In the late 1990s the story of Kemba Smith, a Hampton University college student, grabbed media headlines. Smith had been in an abusive relationship with a drug dealer. When the boyfriend was murdered, the government held her accountable for the $4 million drug ring; although there was no evidence she ever sold, handled or used drugs. In 1994 she was sentenced to 24.5 years in prison.

Smith gave birth to a son while incarcerated and served 6.5 years. In December 2000 President Clinton granted Smith clemency. She has since earned a college degree and is married and living in the Midwest.

“It still troubles me that I know women that were there (in prison) while I was there and they are still there,” said Smith, who is also a motivational speaker who does advocacy work focused around drug policy reform. “My situation is no different than theirs except I had the public outcry.”

There are signs that a change in conspiracy laws could happen during the Obama administration. Sen. Richard Durbin (D-IL) has introduced the “Fair Sentencing Act of 2009.”

 “In addition to focusing on major traffickers as opposed to bit players in the drug trade, the Durbin bill also addresses mitigating factors such as whether the defendant acted on impulse, fear, friendship, or affection,” said Nkechi Taifa of OSI. “This helps to eliminate concerns such as ‘the girlfriend problem’…”

“The thing about conspiracy is it is so un-American in many ways,” said Jennifer Seltzer Stitt, director of Federal Legislative Affairs at Families Against Mandatory Minimums (FAMM). “People are being hauled in with no evidence or very little.”

If the legislation passes, it’s long overdue, said Dean Dannye Holley, Thurgood Marshall School of Law, Texas Southern University. He remembered that 30 years ago, when he got out of law school, one of his first cases was representing a woman who lived with a drug dealer.

“This (conspiracy charge) is a common practice, especially in minority neighborhoods… where so often drug cartels are gang-related and dominated by males who have females associated with them,” said Holley.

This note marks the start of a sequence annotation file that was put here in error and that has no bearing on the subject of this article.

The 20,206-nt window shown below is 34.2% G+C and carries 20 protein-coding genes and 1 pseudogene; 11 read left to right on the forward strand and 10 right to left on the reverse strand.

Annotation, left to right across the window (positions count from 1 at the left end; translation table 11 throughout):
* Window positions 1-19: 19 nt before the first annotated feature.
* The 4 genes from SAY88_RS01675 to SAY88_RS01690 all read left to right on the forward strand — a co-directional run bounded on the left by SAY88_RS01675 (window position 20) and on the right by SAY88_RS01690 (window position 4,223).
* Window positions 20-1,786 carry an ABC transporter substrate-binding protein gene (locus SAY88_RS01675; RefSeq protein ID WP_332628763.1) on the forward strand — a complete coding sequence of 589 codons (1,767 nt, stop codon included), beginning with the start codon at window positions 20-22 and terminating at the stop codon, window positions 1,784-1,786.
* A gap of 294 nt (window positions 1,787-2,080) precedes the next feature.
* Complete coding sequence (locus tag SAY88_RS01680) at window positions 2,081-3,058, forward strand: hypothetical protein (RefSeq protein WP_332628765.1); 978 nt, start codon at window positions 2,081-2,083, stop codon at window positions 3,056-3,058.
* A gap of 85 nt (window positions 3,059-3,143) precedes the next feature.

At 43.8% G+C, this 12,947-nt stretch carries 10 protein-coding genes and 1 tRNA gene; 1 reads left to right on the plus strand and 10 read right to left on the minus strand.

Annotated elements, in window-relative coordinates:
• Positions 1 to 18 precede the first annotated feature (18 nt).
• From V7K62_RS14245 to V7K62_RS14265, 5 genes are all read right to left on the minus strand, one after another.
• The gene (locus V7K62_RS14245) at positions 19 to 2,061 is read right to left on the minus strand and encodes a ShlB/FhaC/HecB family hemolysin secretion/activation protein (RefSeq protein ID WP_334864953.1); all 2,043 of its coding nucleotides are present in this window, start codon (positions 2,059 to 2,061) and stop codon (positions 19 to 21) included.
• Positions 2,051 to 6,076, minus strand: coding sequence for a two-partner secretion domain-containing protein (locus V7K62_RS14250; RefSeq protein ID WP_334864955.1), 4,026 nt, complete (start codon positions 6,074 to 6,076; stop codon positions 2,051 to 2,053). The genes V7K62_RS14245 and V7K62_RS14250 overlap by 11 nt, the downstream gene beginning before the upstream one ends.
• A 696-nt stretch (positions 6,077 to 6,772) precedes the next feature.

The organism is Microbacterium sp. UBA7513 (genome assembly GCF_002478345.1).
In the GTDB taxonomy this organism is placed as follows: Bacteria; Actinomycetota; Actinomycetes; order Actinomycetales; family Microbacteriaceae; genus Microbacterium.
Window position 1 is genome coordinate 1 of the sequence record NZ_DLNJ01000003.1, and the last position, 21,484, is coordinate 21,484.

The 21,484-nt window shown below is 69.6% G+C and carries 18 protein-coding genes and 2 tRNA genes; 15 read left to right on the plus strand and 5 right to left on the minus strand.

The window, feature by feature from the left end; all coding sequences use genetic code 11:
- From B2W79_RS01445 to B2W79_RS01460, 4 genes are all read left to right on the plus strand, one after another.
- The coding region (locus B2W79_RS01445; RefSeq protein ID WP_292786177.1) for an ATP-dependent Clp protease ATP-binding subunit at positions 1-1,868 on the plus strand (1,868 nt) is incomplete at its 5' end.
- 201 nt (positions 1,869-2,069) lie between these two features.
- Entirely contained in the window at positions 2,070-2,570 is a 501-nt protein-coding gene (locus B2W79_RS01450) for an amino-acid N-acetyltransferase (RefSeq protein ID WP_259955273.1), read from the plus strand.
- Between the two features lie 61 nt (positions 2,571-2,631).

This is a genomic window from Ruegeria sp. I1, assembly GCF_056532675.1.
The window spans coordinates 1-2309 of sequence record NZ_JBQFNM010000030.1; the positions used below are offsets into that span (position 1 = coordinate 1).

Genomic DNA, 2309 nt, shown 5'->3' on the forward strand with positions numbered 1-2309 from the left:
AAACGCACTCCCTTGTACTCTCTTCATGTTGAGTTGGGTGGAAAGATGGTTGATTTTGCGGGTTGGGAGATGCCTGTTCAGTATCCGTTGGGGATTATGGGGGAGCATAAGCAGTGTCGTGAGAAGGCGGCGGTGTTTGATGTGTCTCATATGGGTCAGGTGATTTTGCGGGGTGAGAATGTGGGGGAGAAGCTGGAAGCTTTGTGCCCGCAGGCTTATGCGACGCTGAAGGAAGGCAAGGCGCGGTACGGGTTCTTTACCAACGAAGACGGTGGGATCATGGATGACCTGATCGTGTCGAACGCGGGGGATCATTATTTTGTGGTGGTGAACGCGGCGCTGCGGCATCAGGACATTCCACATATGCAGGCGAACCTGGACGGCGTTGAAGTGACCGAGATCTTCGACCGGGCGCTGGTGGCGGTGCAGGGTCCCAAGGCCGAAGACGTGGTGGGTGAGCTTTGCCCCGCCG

But even a new law may have no affect on Michelle West’s sentence. Still, Miquelle West, the daughter Michelle left behind, believes any shift in attitudes could help her mother.

The recollection of their abrupt separation still makes Miquelle, now 27, emotional.

 “It was May 3, 1993. My mother dropped me off at school and said, ‘I’ll see you later.’ I never saw her on the streets again,” said West, a fashion stylist who lives in New York.

“I remember my mom telling me that when I was born that they used to give babies shots in their foot and she said she felt my pain when they did it,” said Miquelle. “I understand, because now I feel that way. I feel her pain.”

Charlie Mae Mays was so distraught she didn’t even have the strength to walk on the day of Michelle’s sentencing, so her daughter “Pete” insisted she stay home. Now, Mays says, “I want to live to see her walk out free.”


How did black women get an incarceration rate that is eight time higher than white women?  The conspiracy charge in the war on drugs is used to arrest girlfriends of drug dealers, regardless of their innocence, and give them same sentence as their romantic partners.  The women are apparently "guilty by association." This helps keep prisons full and provide prison workers - at tremendous cost to taxpayers ($50,000 per woman per year plus foster care costs for children left behind), the women, their children, and their communities.  Children who are separated from their mothers at an early age often develop separation anxiety disorder and feelings of rejection.  This can lead to mental illness.  Therefore, taxpayers keep on paying in future decades for the greed of prison profiteerism.  The prison cost is currently over $50 billion per year, and 2/3 of inmates were not convicted for violent crimes.   In fact, 1.25 million prisoners are actually mental patients who should be in treatment, not prison. 


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Assistance to the Incarcerated Mentally Ill 



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, 5, 2 children